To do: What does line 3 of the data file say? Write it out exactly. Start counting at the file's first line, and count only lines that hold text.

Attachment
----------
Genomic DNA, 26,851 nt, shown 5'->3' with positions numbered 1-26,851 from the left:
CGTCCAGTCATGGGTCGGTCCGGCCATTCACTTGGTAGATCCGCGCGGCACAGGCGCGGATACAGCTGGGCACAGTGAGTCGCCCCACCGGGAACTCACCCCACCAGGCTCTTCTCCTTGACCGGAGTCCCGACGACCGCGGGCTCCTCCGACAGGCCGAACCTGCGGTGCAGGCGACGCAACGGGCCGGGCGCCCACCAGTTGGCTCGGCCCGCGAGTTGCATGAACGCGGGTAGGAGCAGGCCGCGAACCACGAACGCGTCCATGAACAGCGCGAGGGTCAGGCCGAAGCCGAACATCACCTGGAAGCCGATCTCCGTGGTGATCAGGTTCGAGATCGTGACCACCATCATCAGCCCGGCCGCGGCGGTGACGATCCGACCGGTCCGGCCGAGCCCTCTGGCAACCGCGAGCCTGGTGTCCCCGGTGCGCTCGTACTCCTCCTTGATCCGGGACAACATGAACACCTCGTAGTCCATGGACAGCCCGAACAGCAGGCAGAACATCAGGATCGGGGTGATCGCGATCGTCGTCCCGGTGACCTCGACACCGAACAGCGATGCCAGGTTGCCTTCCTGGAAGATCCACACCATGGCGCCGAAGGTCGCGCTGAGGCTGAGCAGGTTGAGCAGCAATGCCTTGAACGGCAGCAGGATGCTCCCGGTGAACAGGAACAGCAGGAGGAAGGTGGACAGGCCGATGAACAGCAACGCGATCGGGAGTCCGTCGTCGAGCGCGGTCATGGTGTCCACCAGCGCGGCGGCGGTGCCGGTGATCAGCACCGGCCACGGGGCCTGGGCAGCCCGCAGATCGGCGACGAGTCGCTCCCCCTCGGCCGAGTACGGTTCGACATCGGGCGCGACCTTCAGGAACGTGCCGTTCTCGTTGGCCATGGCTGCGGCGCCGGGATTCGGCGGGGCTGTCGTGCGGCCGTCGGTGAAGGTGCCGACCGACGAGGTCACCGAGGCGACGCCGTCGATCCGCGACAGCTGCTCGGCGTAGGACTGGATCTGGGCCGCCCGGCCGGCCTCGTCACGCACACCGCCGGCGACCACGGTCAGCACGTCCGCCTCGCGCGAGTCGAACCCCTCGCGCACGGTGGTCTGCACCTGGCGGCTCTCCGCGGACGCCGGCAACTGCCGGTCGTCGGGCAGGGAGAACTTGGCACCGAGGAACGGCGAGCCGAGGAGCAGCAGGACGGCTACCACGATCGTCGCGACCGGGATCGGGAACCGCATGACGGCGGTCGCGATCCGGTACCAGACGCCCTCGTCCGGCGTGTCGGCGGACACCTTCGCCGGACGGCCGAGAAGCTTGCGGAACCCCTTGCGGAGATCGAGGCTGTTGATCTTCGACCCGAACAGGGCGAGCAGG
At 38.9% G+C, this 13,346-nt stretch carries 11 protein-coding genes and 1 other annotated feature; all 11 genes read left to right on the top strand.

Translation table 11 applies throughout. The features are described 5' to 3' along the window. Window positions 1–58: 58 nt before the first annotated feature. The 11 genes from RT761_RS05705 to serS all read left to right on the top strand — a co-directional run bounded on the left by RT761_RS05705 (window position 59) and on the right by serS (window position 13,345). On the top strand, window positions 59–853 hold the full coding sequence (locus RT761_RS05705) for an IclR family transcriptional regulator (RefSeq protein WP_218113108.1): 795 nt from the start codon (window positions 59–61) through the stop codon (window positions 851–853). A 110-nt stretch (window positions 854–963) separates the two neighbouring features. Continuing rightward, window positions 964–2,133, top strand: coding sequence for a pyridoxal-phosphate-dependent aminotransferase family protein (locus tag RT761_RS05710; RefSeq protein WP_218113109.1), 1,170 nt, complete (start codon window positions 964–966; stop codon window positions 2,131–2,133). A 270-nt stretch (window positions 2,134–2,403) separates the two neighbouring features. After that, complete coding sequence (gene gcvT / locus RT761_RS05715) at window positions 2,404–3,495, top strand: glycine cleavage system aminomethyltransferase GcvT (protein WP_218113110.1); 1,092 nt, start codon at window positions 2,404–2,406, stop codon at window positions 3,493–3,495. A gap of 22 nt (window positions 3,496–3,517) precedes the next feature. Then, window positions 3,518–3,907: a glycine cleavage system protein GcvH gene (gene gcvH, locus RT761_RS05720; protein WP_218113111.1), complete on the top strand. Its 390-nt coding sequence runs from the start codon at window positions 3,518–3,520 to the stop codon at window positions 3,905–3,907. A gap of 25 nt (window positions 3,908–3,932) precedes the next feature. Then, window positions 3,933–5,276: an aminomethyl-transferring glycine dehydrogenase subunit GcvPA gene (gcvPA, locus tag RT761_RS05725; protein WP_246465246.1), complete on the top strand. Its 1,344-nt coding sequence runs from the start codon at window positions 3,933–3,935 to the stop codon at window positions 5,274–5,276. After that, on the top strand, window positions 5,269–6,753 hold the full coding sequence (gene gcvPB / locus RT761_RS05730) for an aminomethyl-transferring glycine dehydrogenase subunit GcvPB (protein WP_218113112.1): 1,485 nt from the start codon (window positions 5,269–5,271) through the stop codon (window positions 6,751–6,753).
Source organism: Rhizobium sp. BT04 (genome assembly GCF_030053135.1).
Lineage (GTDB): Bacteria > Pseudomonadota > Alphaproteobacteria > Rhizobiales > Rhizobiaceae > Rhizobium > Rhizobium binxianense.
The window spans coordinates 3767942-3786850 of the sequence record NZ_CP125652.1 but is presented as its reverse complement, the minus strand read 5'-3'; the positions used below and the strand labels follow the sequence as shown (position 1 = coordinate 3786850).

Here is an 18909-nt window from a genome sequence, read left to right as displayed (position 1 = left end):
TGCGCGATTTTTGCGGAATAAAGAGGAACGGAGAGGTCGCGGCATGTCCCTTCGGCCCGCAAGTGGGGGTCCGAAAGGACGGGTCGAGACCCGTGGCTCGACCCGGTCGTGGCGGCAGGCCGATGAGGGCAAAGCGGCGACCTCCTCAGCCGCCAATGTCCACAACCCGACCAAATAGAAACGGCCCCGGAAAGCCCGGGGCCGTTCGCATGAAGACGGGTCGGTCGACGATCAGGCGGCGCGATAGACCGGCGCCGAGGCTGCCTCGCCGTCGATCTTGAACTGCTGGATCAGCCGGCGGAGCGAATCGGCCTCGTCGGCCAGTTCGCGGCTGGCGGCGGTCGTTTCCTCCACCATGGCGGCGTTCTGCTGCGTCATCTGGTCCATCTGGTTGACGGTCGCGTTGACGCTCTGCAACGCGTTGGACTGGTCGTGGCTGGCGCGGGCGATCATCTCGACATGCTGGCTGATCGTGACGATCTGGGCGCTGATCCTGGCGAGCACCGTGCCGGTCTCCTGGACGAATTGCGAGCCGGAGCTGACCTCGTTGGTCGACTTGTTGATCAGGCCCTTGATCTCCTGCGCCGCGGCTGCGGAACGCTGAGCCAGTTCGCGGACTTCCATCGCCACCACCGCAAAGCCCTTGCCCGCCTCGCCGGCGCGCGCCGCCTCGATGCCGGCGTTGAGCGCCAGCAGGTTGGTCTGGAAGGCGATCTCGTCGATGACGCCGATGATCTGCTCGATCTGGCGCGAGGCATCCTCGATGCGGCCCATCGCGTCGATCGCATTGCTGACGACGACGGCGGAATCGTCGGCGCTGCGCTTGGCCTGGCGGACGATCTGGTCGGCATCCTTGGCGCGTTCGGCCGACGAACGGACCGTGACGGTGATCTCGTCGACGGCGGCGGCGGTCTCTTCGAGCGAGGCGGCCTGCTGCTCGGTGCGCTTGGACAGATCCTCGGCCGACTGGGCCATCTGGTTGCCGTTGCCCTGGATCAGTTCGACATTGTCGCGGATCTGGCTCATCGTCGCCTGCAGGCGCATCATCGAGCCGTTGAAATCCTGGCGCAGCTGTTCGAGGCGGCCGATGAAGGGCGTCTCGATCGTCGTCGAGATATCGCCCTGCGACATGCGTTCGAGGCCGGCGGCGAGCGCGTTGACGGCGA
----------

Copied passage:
At 38.9% G+C, this 13,346-nt stretch carries 11 protein-coding genes and 1 other annotated feature; all 11 genes read left to right on the top strand.